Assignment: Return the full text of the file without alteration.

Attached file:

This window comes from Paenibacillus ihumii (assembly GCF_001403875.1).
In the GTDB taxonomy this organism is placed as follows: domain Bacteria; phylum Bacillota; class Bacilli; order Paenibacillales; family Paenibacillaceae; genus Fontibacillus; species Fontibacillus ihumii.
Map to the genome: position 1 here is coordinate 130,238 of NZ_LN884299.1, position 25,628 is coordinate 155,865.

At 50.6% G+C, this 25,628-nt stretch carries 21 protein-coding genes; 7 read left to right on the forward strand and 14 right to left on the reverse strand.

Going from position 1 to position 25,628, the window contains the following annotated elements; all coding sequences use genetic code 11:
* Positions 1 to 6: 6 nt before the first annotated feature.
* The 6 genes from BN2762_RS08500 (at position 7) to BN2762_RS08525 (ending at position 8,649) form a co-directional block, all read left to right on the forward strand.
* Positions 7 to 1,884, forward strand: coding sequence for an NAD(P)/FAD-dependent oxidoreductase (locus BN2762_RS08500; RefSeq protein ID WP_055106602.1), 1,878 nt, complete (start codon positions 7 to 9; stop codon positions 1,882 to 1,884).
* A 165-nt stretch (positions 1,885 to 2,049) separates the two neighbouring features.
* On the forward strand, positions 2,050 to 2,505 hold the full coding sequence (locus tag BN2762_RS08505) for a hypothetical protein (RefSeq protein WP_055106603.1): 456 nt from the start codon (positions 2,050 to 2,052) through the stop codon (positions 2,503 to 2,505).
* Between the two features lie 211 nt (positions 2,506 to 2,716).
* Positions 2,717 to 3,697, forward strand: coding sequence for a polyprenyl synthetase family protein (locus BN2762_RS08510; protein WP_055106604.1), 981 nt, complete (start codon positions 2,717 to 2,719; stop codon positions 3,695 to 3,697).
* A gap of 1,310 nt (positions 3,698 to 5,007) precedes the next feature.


This window comes from Paenibacillus ihumii (assembly GCF_001403875.1).
In the GTDB taxonomy this organism is placed as follows: domain Bacteria; phylum Bacillota; class Bacilli; order Paenibacillales; family Paenibacillaceae; genus Fontibacillus; species Fontibacillus ihumii.
Map to the genome: position 1 here is coordinate 130,238 of NZ_LN884299.1, position 25,628 is coordinate 155,865.

At 50.6% G+C, this 25,628-nt stretch carries 21 protein-coding genes; 7 read left to right on the forward strand and 14 right to left on the reverse strand.

Going from position 1 to position 25,628, the window contains the following annotated elements; all coding sequences use genetic code 11:
* Positions 1 to 6: 6 nt before the first annotated feature.
* The 6 genes from BN2762_RS08500 (at position 7) to BN2762_RS08525 (ending at position 8,649) form a co-directional block, all read left to right on the forward strand.
* Positions 7 to 1,884, forward strand: coding sequence for an NAD(P)/FAD-dependent oxidoreductase (locus BN2762_RS08500; RefSeq protein ID WP_055106602.1), 1,878 nt, complete (start codon positions 7 to 9; stop codon positions 1,882 to 1,884).
* A 165-nt stretch (positions 1,885 to 2,049) separates the two neighbouring features.
* On the forward strand, positions 2,050 to 2,505 hold the full coding sequence (locus tag BN2762_RS08505) for a hypothetical protein (RefSeq protein WP_055106603.1): 456 nt from the start codon (positions 2,050 to 2,052) through the stop codon (positions 2,503 to 2,505).
* Between the two features lie 211 nt (positions 2,506 to 2,716).
* Positions 2,717 to 3,697, forward strand: coding sequence for a polyprenyl synthetase family protein (locus BN2762_RS08510; protein WP_055106604.1), 981 nt, complete (start codon positions 2,717 to 2,719; stop codon positions 3,695 to 3,697).
* A gap of 1,310 nt (positions 3,698 to 5,007) precedes the next feature.